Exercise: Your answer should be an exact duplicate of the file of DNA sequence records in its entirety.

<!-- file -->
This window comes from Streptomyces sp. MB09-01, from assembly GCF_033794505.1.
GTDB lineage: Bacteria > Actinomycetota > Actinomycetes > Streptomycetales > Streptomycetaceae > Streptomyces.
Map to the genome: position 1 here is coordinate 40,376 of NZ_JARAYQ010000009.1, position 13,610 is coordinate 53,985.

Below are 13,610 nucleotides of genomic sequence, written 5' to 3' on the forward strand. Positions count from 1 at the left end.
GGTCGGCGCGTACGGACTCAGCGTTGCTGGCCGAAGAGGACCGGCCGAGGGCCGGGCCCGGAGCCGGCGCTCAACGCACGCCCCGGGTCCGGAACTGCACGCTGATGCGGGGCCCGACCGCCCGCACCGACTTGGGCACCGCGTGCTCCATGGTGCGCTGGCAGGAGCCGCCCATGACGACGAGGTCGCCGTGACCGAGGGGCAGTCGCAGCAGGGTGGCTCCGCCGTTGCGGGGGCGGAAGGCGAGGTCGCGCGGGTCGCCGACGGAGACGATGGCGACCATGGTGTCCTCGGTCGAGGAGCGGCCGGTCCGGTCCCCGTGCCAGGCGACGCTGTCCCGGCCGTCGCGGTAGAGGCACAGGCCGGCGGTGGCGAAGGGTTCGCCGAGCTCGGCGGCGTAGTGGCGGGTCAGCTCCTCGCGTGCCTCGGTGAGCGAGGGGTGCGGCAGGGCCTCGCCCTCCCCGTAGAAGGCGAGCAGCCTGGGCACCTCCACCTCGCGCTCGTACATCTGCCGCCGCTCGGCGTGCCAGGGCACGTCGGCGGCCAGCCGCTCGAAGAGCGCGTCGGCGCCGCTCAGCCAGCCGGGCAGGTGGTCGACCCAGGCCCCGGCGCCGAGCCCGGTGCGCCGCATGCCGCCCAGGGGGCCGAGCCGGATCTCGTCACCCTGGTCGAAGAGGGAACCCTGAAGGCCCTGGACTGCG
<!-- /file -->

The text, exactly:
This window comes from Streptomyces sp. MB09-01, from assembly GCF_033794505.1.
GTDB lineage: Bacteria > Actinomycetota > Actinomycetes > Streptomycetales > Streptomycetaceae > Streptomyces.
Map to the genome: position 1 here is coordinate 40,376 of NZ_JARAYQ010000009.1, position 13,610 is coordinate 53,985.

Below are 13,610 nucleotides of genomic sequence, written 5' to 3' on the forward strand. Positions count from 1 at the left end.
GGTCGGCGCGTACGGACTCAGCGTTGCTGGCCGAAGAGGACCGGCCGAGGGCCGGGCCCGGAGCCGGCGCTCAACGCACGCCCCGGGTCCGGAACTGCACGCTGATGCGGGGCCCGACCGCCCGCACCGACTTGGGCACCGCGTGCTCCATGGTGCGCTGGCAGGAGCCGCCCATGACGACGAGGTCGCCGTGACCGAGGGGCAGTCGCAGCAGGGTGGCTCCGCCGTTGCGGGGGCGGAAGGCGAGGTCGCGCGGGTCGCCGACGGAGACGATGGCGACCATGGTGTCCTCGGTCGAGGAGCGGCCGGTCCGGTCCCCGTGCCAGGCGACGCTGTCCCGGCCGTCGCGGTAGAGGCACAGGCCGGCGGTGGCGAAGGGTTCGCCGAGCTCGGCGGCGTAGTGGCGGGTCAGCTCCTCGCGTGCCTCGGTGAGCGAGGGGTGCGGCAGGGCCTCGCCCTCCCCGTAGAAGGCGAGCAGCCTGGGCACCTCCACCTCGCGCTCGTACATCTGCCGCCGCTCGGCGTGCCAGGGCACGTCGGCGGCCAGCCGCTCGAAGAGCGCGTCGGCGCCGCTCAGCCAGCCGGGCAGGTGGTCGACCCAGGCCCCGGCGCCGAGCCCGGTGCGCCGCATGCCGCCCAGGGGGCCGAGCCGGATCTCGTCACCCTGGTCGAAGAGGGAACCCTGAAGGCCCTGGACTGCG